Republican vice presidential candidate, Indiana Governor Mike Pence speaks during a campaign rally, Monday, Oct. 17, 2016, in Mason, Ohio.
Republican vice presidential candidate, Indiana Governor Mike Pence speaks during a campaign rally, Monday, Oct. 17, 2016, in Mason, Ohio.

President-elect Donald Trump has put his vice presidential running mate, Mike Pence, in charge of his transition team, replacing New Jersey Governor Chris Christie.

Advisers to Trump said he wanted to use Pence's Washington experience to aid a swift transition in January. In a statement Friday, Trump said Pence would "build on the initial work" done by Christie. The New Jersey governor will remain as a vice chair of the transition effort.

Christie has been entangled in a scandal from 2013 over the closure of a major bridge linking New Jersey and New York, allegedly to punish a local mayor. The scandal came to the foreground again this month when two of Christie's former aides were convicted in the case. Christie has denied any knowledge of the bridge closure.

The announcement of the change came shortly after Trump met Friday with many of his top advisers in his Manhattan apartment at Trump Tower to discuss formation of his administration.

He said on Twitter Friday, "Will soon be making some very important decisions on the people who will be running our government!"

In addition to Pence, Trump said that three of his five children, Don Jr., Eric and Ivanka, along with his son-in-law, Jared Kushner, would help with the transition effort, serving on an executive committee.

Trump has about 70 days to decide on a 15-member Cabinet as well as other top staff for his administration. Several of his close advisers have been mentioned as options to fill key posts. Here are some of the names being talked about.

Former New York City Mayor Rudy Giuliani, a suppor
FILE - Former New York Mayor Rudy Giuliani speaks to reporters after this year's presidential candidates debate at Hofstra University in Hempstead, N.Y., Sept. 26, 2016.

Rudy Giuliani

Giuliani is the former mayor of New York, known for his efforts to unite the city after the September 11, 2001, attacks that toppled the World Trade Center. He has been an informal adviser to the Trump campaign and frequent spokesman for the campaign with various media outlets. He was the first person to be mentioned by Trump in his election acceptance speech. "He's unbelievable," Trump said. "He's traveled with us and he went through meetings, and Rudy never changes." Giuliani, an attorney, is often mentioned as a possible attorney general.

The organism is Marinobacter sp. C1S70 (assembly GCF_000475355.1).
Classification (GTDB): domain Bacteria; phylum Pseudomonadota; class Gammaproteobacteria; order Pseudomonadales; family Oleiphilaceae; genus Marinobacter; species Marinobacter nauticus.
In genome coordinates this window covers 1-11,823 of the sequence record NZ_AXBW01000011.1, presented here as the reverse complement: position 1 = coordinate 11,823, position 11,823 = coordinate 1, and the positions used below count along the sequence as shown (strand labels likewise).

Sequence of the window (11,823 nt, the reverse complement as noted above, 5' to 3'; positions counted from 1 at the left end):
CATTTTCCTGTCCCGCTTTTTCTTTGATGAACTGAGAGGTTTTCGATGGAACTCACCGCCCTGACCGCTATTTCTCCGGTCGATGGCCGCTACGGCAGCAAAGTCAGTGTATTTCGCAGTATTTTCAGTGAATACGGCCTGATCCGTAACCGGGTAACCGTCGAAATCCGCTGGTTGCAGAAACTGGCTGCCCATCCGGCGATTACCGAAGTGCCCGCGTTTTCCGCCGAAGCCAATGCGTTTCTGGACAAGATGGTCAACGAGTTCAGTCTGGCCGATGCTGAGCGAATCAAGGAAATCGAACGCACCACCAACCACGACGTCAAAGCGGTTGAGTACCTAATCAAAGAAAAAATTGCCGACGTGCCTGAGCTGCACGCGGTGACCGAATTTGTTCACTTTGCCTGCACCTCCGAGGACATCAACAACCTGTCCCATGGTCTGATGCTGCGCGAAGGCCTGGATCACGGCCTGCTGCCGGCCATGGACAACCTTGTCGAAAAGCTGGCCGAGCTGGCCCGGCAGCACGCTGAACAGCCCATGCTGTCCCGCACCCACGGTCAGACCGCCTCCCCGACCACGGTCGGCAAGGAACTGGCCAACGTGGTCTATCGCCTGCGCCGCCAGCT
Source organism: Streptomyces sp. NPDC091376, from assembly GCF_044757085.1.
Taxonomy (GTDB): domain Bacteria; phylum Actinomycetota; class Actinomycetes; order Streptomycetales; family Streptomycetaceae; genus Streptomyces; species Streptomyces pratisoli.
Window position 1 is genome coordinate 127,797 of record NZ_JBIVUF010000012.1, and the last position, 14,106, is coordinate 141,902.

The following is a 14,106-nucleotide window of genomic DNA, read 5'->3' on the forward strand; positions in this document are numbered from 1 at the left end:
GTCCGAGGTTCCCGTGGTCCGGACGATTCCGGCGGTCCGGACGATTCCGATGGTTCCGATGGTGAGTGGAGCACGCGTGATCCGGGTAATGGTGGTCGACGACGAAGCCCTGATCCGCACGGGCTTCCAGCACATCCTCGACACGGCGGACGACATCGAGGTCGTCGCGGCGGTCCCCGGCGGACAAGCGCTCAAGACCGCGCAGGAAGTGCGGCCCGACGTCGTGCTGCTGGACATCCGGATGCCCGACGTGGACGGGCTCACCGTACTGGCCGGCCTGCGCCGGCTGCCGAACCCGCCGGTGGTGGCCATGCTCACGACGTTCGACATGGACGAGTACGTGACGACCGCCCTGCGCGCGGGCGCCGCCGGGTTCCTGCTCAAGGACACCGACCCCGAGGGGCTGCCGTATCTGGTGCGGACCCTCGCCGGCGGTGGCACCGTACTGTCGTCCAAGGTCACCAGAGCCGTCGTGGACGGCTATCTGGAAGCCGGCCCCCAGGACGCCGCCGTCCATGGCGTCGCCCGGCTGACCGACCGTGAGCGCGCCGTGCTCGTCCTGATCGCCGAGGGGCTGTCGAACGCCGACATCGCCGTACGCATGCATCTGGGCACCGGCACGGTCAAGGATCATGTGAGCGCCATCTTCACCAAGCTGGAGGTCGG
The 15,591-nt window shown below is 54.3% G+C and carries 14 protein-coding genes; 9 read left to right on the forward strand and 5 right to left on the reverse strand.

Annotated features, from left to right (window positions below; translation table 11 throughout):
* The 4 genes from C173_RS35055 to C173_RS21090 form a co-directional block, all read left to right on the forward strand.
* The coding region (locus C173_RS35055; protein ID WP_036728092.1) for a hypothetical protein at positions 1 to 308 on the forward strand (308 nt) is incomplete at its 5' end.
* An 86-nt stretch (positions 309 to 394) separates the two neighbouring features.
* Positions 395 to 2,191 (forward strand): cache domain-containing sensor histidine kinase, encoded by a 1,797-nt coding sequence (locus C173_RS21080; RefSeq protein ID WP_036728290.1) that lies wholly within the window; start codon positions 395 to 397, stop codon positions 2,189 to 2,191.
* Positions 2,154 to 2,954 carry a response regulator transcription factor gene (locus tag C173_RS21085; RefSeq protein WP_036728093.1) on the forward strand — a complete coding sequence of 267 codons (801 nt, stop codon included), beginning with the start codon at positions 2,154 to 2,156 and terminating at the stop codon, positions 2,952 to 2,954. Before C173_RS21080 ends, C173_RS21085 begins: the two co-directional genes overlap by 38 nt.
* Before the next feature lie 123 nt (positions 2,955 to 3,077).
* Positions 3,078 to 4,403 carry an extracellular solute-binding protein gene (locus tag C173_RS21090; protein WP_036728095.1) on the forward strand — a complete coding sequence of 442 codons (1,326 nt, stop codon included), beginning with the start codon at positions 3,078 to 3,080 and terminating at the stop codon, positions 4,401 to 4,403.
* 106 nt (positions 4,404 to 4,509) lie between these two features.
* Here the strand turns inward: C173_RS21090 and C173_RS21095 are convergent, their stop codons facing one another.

Newt Gingrich

The former speaker of the House was the architect of the 1994 "Contract with America" that earned Republicans control of the House after decades of Democratic dominance. Gingrich was an early Trump supporter and was reportedly on Trump's short list for vice president. Since leaving the House, Gingrich has been an influential Republican strategist and ran for the Republican presidential nomination in 2011. He has been mentioned as a possible candidate for secretary of state or White House chief of staff.

Chris Christie

The New Jersey governor quickly gave his support to Trump after his own bid for the Republican nomination ended. He had been serving as head of the Trump transition team until Pence took over Friday, and was reportedly on Trump's short list for vice president. Christie, a former U.S. attorney, has been mentioned as a possible attorney general or commerce secretary.

FILE - Former White House Chief of Staff Reince Pr
FILE - Republican National Committee Chairman Reince Priebus.


Reince Priebus

The current chair of the Republican National Committee was a steady supporter of Trump when many in the Republican Party establishment wanted to distance themselves from the billionaire. Priebus provided Trump with an important link to the party's resources and field operations to get out the vote. Trump ceded the podium for a minute during his election acceptance speech to Priebus to thank him for his support. Priebus is rumored to be in contention for the role of White House chief of staff.

Steve Bannon

Bannon served as Trump's campaign chief after heading the conservative website Breitbart News. Bannon is not afraid to use strong political tactics and was behind some of the more controversial moves of the Trump campaign, including bringing women who had made sexual misconduct allegations against former President Bill Clinton, the husband of Democratic presidential nominee Hillary Clinton, to a presidential debate. He is cited as a potential White House chief of staff.

Kellyanne Conway

Conway served as Trump's campaign manager and tweeted that she might accept a senior White House role. She founded a polling company in 1995 and has consulted on polling for Republican politicians and major corporations. Conway also served as a senior adviser to Gingrich's presidential bid in 2011.

Sen. Jeff Sessions, speaks at a news conference ho
FILE - Sen. Jeff Sessions speaks at a news conference hosted by the Tea Party Patriots to oppose Senate immigration reform legislation on Capitol Hill in Washington, June 20, 2013.

Jeff Sessions

The Alabama senator was one of the first politicians to endorse Trump when many other leading Republicans were against his candidacy. Trump hailed him in his election acceptance speech as the first "major politician" to support him. "Let me tell you, he is highly respected in Washington because he is as smart as you get," Trump said. Sessions has been in the Senate since 1997 and sits on the Armed Services Committee and Budget Committee, among others. He has served in the Army Reserve and is mentioned as a possible candidate for secretary of defense.

Steven Mnuchin

The campaign finance manager for Trump's election, Mnuchin's name is being mentioned as a possible candidate for Treasury secretary. Mnuchin is a veteran of Goldman Sachs and a CEO of a private investment firm.